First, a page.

David Byrne and the Talking Heads were lightyears ahead of their time. Their music still captivates me. Byrne was also one of the first musicians to really embrace blogging.

Pat Thornton: The Clash

A punk band with pop appeal. Pat calls it like he sees it. He isn’t afraid of pointing out what is wrong, and despite criticisms isn’t a negative force in the journalism community, but gives it a good positive push in the right direction.

Steve Outing: Bela Fleck

A masterful musician. A bit jazy – Steve has been building a strong niche covering digital advertising and micro-patronage. If you ever have a banjo/jazz thirst, Bela is your boy. If you ever got a question about new online payment systems – check Steve’s blog.

Mindy McAdams: Dolly Parton

Okay – stop laughing. For those that don’t know – Dolly Parton is one of the best singer/songwriters of her genre and generation. Interestingly enough – her work has been a platform for tons of other songs (Ghetto Superstar comes to mind). Mindy is hands down one of the best folk to teach online digital storytelling and she has documented TONS. Much like Dolly, Mindy’s work is a platform that others can build from.

Brian Boyer: Beck

I often argue that Beck is the greatest singer songwriter of my generation. He is always unique. Every album shows his personal growth.

Will Sullivan: Devo

With a blog like Journerdism Will has embraced his inner Geek. No band can touch Devo in their ability to embrace the inner geek and turn that into a cult-like following of nerds.

Dan Gillmor: Bob Dylan

Dylan was a pioneer. He brought the electric guitar to folk. Gillmor brought blogging to journalism. Gillmor is the Ted Williams of journo-blogging in my mind.

Paul Bradshaw: David Bowie

One of the best to come from England Bowie has a style that is unique and commands respect. When you follow Bradshaw you can tell there is something brewing inside of him that he needs to get out. I suspect his new venture Help Me Investigate will be the equivalent of his Ziggy Stardust.

Adrian Holovaty: Django Reinhardt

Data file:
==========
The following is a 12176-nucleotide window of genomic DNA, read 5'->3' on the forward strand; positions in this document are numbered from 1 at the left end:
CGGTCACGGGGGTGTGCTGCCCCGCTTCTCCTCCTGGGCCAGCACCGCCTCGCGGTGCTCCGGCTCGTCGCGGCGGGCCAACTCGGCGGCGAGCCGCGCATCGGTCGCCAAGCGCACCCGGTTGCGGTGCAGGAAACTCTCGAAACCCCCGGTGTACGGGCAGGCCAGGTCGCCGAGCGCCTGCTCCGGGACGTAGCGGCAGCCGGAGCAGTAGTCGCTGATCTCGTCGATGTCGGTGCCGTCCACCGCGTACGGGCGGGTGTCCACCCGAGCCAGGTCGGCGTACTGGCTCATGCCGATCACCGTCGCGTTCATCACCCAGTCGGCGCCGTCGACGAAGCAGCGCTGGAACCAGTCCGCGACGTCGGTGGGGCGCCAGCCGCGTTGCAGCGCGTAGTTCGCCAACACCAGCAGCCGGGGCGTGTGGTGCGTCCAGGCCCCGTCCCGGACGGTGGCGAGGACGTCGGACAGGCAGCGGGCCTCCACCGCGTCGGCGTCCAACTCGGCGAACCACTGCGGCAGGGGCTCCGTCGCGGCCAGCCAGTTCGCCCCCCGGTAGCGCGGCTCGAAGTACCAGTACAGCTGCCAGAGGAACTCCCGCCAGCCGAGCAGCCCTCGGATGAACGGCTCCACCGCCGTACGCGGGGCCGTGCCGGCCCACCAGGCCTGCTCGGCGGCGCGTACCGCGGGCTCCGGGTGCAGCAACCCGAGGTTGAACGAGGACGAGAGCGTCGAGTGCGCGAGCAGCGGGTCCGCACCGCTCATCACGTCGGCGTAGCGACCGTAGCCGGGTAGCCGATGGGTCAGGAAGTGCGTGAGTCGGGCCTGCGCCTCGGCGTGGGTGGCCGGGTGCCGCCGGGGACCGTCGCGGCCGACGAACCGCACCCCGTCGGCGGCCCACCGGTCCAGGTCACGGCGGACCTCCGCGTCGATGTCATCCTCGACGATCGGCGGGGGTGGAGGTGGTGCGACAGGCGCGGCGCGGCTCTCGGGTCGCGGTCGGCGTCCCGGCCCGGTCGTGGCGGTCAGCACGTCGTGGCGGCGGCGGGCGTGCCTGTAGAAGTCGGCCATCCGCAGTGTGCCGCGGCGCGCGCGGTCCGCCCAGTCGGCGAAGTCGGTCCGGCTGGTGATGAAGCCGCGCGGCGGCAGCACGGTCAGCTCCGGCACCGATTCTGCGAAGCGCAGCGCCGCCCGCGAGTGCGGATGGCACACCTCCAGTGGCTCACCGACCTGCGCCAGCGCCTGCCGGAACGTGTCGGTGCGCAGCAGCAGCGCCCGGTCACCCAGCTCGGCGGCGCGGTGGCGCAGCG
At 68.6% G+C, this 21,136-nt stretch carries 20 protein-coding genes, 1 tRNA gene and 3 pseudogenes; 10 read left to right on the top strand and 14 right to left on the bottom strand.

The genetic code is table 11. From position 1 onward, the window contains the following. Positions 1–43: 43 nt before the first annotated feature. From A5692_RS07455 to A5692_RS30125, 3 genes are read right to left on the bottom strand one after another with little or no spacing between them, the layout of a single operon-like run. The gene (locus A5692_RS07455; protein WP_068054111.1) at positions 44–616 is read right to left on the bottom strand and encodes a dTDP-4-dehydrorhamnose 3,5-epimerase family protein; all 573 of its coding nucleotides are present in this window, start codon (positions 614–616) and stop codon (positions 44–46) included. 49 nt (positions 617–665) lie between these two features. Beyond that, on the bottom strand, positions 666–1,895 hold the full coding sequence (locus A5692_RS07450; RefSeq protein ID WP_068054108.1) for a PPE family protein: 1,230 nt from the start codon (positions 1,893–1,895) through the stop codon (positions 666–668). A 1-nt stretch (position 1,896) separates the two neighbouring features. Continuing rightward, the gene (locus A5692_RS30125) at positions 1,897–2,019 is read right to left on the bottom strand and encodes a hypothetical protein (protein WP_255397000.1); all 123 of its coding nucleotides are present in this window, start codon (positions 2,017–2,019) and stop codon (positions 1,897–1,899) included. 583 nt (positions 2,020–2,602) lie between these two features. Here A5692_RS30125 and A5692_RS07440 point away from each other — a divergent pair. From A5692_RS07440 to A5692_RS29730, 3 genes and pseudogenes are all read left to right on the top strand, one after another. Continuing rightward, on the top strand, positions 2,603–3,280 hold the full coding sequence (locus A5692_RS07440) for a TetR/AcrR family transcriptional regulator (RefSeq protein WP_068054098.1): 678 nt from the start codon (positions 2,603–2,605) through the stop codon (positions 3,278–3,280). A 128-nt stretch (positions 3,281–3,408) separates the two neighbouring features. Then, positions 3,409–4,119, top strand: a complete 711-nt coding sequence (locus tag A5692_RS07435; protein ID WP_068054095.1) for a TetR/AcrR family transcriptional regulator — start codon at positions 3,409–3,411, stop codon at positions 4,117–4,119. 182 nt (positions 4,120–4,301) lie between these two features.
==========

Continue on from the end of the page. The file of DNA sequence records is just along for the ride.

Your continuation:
Do I really need to explain this one?

Scott Rosenberg: Paul Simon

One of the greatest voices ever. Simon’s songs are introspective and enlightening giving us a glimpse into the American pysche.

Mark Glaser: R.E.M.

What started out as an esoteric college band turned into R.E.M. Their songs are beautifully crafted. Night Swimming is still one of my all time favorite mellow songs. Because R.E.M. is such a part of the music world they are often overlooked and taken for granted – as though they will always be around. They don’t just jam, they craft songs. Mark Glaser’s MediaShift is one of the most crafted blogs out there.

Marc Luckie: Pearl Jam

The occasional sensitive rock ballad Pearl Jam became famous for their intense riffs and grunge rock attitude. I grew up on this stuff and I think there is a generation of multi-media journalists growing up on Luckie’s 10,000 words.

Michele McLellan: Annie DiFranco

Having grown up with an older sister who shared a tape deck with me in our car – I learned to appreciate Anni DiFranco. She is one of the most skilled folk with a guitar. More importantly, her lyrics are mezmerizing. They give you pause and make you crack a smile at the same time.

Lisa Williams and the Placeblogger gang: Phish

They already had a cult like following when the time came for them to take the reigns from the Grateful Dead. I myself was a HUGE Phish fan in high school (yea, I was that guy). They jam out hard core but also write simple and beautiful ballads. Lisa Williams is probably the person I quote the most in talking about journalism. Phish, for a long time, was the band whose music I played the most – back when I used to play a lot of music (a future blog post may include old songs I recorded).

Who would these journo-bloggers be?

20 Replies to “Journalism Bloggers as Bands and Musicians”